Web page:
Three complications were recorded during the study: two perforations that required surgery and one case of post-polypectomy bleeding. FIT was negative (0 μg/g) in one of these cases and positive (≥20 μg/g of feces) in the other two.

Fecal hemoglobin concentration value increased as the lesions detected in the colonoscopies were more severe. The area under the curve (AUC) of FIT increased parallel to the severity of lesions (Table 3).

Sensitivity, specificity, PPV, and NPV were calculated for the different lesions using the standard cut-off value (20 μg/g) used in our area, obtaining a high NPV for cancer as well as for clinically significant pathology and advanced neoplasia. The diagnostic performance of FIT was also calculated using the cut-off value suggested in some guidelines (10 μg/g), with similar results for NPV and higher sensitivity but lower specificity (Table 4).

TABLE 4
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Table 4. Diagnostic performance of FIT according to different cut-off values.

Diagnostic Performance of FIT According to the Location of Colonoscopy Findings

Sensitivity, specificity, PPV, and NPV of FIT were calculated for advanced neoplasia and cancer according to their location in the colon using the two different cut-off values. No differences were observed according to the locations of these lesions and FIT performed very well, maintaining a high NPV using both cut-off values, with a slight decrease in specificity using the lowest value for all locations of lesions (Table 5). After reducing the cut-off value to ≥10 μg/g, the sensitivity of the test for detecting advanced neoplasia or cancer was similar in the rectum and right-sided colon, but clearly superior in the left-sided colon as compared to ≥20 μg/g.

TABLE 5
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Table 5. Diagnostic performance of FIT according to location and cut-off value.

When FIT performance was stratified by sex and age, FIT performed slightly better in patients under the age of 60, but with similar figures for both cut-off values (Supplementary Tables 1, 2).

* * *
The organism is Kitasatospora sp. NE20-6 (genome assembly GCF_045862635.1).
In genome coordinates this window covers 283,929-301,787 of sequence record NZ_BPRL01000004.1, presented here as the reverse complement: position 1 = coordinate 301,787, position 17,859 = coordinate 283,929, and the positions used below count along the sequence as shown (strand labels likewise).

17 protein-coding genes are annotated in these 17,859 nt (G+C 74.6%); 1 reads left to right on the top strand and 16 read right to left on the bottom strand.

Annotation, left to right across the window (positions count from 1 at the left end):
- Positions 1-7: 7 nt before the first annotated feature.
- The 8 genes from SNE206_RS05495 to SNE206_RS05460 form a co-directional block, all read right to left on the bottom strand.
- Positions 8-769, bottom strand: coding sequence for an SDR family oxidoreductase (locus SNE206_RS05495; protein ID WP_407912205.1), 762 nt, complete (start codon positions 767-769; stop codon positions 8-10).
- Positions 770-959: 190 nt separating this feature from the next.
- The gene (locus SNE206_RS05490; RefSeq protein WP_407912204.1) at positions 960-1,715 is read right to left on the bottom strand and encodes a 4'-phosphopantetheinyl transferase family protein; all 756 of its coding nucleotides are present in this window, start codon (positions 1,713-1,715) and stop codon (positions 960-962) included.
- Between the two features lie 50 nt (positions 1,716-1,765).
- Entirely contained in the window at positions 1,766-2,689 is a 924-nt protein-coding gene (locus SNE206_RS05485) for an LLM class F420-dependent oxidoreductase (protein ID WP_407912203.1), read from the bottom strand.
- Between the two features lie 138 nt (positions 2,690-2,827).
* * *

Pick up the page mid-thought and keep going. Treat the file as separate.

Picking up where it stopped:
Diagnostic Performance of FIT in Combination With Symptoms

Sensitivity, specificity, PPV, and NPV were calculated for FIT in combination with the main symptom that prompted the demand for colonoscopy. No combination of symptom plus FIT yielded better results than FIT alone. An increase in specificity was obtained with the combination of symptoms and FIT, but with a profound reduction in sensitivity and negative predictive value, using the two different cut-off values evaluated in the study (Tables 68). The combination of different symptoms such as anemia + rectal bleeding + FIT or abdominal pain + diarrhea + change in bowel habits + FIT did not improve the performance of FIT alone (data not shown).

TABLE 6
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Table 6. Diagnostic performance of FIT + symptom for colorectal cancer.

TABLE 7
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Table 7. Diagnostic performance of FIT + symptom for advanced neoplasia.

TABLE 8
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Table 8. Diagnostic performance of FIT + symptom for clinically significant pathology.

Risk Stratitication According to Fecal Hemoglobin Concentration and NNT

Patients that obtained a positive FIT result were classified in four groups, according to their fecal hemoglobin concentration. The risk of presenting advanced neoplasia, clinically significant pathology, and cancer adjusted by sex and age was calculated considering Q1 as the reference group. The risk was higher as the fecal hemoglobin concentration increased (Table 9).

TABLE 9
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Table 9. Risk of presenting clinically significant pathology, advanced neoplasia and cancer according to fecal hemoglobin concentration adjusted by sex and age.

NNTs were also calculated according to the two different cut-off values. NNTs were similar (3) when considering advanced neoplasia and clinically significant pathology for both cut-off values. NNT slightly increased when using to lower cut-off value (7) for cancer compared to 20 μg/g (6) (data not shown).

Discussion